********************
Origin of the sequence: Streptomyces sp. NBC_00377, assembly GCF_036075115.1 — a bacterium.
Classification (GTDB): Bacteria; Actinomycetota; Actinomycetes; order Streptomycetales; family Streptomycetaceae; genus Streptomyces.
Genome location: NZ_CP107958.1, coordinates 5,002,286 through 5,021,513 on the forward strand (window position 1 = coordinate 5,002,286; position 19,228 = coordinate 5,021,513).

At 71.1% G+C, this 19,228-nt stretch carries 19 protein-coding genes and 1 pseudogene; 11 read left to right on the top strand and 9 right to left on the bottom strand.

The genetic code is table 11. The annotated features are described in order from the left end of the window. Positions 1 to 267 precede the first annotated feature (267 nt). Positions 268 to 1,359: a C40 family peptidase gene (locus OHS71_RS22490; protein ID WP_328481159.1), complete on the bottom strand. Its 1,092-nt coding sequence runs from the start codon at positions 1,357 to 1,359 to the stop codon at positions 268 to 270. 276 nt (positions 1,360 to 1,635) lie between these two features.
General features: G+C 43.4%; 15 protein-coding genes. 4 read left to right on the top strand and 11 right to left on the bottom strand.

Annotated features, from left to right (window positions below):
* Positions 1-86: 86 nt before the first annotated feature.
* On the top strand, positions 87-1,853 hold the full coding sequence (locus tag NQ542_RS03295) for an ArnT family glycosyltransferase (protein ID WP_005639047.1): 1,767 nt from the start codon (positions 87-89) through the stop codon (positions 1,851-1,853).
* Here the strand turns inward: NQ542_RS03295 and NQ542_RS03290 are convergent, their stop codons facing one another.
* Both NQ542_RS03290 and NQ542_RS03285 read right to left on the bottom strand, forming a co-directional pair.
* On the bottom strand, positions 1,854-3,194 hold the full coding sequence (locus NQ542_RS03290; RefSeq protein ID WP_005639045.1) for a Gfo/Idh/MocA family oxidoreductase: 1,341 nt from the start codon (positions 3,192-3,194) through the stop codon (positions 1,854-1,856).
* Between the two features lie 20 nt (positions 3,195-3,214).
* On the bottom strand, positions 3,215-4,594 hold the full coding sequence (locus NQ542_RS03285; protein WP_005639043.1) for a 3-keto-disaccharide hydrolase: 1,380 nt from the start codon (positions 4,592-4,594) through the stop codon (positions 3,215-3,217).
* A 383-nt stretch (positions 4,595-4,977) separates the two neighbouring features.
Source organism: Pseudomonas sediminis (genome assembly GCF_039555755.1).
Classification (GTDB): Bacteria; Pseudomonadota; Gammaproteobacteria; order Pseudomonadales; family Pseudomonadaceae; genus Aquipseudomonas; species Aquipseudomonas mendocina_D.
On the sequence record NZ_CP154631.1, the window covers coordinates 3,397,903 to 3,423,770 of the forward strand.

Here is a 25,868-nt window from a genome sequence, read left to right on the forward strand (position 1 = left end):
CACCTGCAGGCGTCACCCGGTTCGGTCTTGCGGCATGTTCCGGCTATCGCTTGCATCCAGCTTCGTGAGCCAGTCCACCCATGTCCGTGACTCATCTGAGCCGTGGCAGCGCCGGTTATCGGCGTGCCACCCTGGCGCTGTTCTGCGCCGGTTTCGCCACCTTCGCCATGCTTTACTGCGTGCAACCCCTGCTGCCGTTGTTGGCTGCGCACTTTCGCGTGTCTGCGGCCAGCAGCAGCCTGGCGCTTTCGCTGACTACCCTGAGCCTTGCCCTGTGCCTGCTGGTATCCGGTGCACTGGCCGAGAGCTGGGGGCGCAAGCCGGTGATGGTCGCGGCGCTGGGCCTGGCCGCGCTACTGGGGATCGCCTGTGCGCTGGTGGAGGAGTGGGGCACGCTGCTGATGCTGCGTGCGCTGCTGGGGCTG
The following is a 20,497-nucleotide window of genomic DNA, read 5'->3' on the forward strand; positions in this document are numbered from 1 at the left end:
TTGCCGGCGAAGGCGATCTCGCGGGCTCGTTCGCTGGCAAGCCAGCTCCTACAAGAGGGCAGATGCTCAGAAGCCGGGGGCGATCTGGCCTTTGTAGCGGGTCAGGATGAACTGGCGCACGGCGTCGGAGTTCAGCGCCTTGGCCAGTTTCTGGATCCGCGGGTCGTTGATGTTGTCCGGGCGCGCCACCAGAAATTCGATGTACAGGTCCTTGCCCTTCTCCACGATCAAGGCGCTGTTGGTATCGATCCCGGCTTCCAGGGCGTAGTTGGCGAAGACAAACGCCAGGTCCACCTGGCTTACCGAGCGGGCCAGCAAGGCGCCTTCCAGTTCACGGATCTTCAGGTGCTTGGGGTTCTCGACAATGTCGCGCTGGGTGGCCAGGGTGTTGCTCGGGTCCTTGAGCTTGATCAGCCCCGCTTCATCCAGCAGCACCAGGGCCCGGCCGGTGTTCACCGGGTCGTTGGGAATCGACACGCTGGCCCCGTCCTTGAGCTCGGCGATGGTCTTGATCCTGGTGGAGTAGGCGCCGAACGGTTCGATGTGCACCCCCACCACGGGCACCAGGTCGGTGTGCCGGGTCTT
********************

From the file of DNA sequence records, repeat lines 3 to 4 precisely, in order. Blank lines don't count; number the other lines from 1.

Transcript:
Genome location: NZ_CP107958.1, coordinates 5,002,286 through 5,021,513 on the forward strand (window position 1 = coordinate 5,002,286; position 19,228 = coordinate 5,021,513).

At 71.1% G+C, this 19,228-nt stretch carries 19 protein-coding genes and 1 pseudogene; 11 read left to right on the top strand and 9 right to left on the bottom strand.